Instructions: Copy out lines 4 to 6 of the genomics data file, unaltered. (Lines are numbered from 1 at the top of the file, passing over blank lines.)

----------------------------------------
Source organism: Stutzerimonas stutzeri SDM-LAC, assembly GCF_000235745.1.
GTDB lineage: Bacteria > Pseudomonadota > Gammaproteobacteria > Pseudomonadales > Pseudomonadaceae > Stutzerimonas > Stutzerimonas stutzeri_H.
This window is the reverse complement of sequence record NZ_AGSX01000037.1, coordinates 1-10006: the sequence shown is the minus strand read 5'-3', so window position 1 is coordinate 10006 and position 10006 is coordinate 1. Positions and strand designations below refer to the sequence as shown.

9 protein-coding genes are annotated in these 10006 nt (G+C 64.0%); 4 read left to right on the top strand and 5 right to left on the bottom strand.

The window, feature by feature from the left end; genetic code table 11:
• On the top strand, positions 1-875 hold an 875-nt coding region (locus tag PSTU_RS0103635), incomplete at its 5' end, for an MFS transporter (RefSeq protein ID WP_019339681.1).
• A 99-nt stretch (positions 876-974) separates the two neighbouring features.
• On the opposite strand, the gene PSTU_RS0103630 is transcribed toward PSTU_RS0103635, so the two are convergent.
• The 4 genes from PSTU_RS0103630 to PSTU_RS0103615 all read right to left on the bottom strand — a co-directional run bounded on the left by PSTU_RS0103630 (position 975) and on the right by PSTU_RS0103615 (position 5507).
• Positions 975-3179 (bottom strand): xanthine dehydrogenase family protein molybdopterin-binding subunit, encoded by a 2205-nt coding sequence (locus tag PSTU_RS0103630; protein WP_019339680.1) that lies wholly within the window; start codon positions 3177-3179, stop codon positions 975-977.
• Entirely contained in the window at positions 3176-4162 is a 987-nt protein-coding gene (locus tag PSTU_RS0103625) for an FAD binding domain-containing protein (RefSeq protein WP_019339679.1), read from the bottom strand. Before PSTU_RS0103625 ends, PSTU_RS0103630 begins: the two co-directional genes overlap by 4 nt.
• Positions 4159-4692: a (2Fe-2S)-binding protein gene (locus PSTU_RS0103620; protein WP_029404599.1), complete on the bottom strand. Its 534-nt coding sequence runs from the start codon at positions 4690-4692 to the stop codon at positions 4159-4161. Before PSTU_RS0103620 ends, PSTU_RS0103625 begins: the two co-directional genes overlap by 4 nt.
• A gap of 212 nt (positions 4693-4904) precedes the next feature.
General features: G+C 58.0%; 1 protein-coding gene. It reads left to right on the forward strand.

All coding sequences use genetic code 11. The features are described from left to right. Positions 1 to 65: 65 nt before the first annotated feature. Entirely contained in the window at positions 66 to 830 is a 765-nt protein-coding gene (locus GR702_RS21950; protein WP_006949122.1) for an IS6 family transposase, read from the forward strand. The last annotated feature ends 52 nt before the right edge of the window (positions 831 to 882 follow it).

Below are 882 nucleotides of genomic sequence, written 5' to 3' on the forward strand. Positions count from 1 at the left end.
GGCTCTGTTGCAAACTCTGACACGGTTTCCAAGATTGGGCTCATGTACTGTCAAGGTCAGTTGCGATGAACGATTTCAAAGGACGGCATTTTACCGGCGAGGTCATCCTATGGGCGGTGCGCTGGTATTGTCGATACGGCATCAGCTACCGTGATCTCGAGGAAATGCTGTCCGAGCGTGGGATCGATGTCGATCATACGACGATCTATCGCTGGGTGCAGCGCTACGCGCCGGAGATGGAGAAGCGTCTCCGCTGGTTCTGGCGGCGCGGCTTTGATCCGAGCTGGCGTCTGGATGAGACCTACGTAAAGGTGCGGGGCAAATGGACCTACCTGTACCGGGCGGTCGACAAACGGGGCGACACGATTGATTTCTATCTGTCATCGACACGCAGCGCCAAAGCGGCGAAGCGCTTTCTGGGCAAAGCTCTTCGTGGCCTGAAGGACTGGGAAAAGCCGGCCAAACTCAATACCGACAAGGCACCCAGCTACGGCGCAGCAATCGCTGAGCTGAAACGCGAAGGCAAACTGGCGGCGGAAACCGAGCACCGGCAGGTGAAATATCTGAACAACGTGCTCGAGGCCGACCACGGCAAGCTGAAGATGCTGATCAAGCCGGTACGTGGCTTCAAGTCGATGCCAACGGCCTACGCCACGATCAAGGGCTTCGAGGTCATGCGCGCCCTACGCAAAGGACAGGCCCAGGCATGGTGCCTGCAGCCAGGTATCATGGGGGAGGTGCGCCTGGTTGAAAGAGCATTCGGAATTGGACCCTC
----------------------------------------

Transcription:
9 protein-coding genes are annotated in these 10006 nt (G+C 64.0%); 4 read left to right on the top strand and 5 right to left on the bottom strand.

The window, feature by feature from the left end; genetic code table 11:
• On the top strand, positions 1-875 hold an 875-nt coding region (locus tag PSTU_RS0103635), incomplete at its 5' end, for an MFS transporter (RefSeq protein ID WP_019339681.1).